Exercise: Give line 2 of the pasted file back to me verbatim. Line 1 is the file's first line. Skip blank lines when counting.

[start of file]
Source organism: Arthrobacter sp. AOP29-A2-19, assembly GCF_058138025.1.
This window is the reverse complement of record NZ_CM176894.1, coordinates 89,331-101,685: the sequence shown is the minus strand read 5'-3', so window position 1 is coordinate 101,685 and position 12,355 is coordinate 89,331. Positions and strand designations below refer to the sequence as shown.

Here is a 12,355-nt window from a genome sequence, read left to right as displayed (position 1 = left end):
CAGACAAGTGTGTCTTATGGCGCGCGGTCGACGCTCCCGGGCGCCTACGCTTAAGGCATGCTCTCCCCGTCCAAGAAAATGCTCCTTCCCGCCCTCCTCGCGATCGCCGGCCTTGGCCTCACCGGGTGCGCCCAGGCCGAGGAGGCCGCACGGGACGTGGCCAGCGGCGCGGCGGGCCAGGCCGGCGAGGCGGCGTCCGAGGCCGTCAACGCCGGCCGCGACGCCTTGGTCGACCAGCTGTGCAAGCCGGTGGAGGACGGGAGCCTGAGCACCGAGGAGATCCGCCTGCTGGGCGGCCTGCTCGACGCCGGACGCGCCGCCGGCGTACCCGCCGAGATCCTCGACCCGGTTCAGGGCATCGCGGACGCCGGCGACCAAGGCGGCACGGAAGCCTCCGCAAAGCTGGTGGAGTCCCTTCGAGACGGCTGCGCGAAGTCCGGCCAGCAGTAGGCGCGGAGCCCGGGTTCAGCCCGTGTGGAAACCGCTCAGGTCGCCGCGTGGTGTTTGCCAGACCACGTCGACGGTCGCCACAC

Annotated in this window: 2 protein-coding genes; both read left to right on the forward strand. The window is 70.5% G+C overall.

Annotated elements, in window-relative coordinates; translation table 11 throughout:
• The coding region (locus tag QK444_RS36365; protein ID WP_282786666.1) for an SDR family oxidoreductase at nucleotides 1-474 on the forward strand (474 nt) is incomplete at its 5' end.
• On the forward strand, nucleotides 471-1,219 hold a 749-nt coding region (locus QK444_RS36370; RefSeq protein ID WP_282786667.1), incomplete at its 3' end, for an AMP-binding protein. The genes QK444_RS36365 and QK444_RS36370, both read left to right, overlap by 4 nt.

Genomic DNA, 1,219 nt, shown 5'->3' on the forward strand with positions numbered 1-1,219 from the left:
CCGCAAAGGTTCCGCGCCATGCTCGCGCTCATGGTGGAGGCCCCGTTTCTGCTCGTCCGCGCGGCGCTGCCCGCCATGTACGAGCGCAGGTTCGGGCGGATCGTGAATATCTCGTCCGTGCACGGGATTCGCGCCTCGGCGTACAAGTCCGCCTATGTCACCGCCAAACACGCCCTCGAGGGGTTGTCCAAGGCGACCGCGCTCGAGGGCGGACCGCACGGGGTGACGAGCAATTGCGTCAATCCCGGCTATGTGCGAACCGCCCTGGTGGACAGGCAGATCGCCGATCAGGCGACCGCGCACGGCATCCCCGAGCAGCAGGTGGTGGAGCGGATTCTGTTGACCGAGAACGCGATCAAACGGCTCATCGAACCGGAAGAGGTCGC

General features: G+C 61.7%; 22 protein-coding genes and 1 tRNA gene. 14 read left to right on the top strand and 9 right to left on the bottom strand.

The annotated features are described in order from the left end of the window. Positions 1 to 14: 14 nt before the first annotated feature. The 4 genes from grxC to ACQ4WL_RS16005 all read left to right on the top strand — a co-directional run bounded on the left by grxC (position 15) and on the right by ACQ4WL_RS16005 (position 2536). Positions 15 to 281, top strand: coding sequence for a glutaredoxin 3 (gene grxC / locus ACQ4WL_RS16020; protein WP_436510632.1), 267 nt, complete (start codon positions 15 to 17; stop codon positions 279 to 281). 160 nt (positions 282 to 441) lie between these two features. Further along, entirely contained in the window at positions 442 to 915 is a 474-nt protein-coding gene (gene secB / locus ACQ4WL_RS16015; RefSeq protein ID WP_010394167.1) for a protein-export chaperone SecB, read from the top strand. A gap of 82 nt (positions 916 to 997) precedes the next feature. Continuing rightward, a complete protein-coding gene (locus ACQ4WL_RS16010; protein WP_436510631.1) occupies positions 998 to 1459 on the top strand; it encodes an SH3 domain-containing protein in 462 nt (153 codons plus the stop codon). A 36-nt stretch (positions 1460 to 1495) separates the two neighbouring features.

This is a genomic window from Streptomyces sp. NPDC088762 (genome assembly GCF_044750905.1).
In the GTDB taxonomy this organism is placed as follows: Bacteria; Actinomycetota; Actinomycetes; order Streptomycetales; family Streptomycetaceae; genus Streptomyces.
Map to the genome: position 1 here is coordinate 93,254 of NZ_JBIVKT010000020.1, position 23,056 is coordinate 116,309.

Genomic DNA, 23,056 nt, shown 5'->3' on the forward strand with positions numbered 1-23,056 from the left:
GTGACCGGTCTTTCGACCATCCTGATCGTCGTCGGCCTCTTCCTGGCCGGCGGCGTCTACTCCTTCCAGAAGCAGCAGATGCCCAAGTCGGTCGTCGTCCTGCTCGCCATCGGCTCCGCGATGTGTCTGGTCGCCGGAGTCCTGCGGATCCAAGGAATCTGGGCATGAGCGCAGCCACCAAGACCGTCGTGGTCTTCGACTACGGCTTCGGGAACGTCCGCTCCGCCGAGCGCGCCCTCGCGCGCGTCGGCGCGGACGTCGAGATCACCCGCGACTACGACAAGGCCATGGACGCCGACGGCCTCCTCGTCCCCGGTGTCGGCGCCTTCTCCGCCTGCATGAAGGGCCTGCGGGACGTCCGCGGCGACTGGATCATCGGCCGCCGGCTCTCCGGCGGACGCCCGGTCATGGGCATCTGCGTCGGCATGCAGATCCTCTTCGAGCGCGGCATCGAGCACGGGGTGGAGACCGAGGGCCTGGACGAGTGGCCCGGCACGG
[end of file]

This window is the reverse complement of record NZ_CM176894.1, coordinates 89,331-101,685: the sequence shown is the minus strand read 5'-3', so window position 1 is coordinate 101,685 and position 12,355 is coordinate 89,331. Positions and strand designations below refer to the sequence as shown.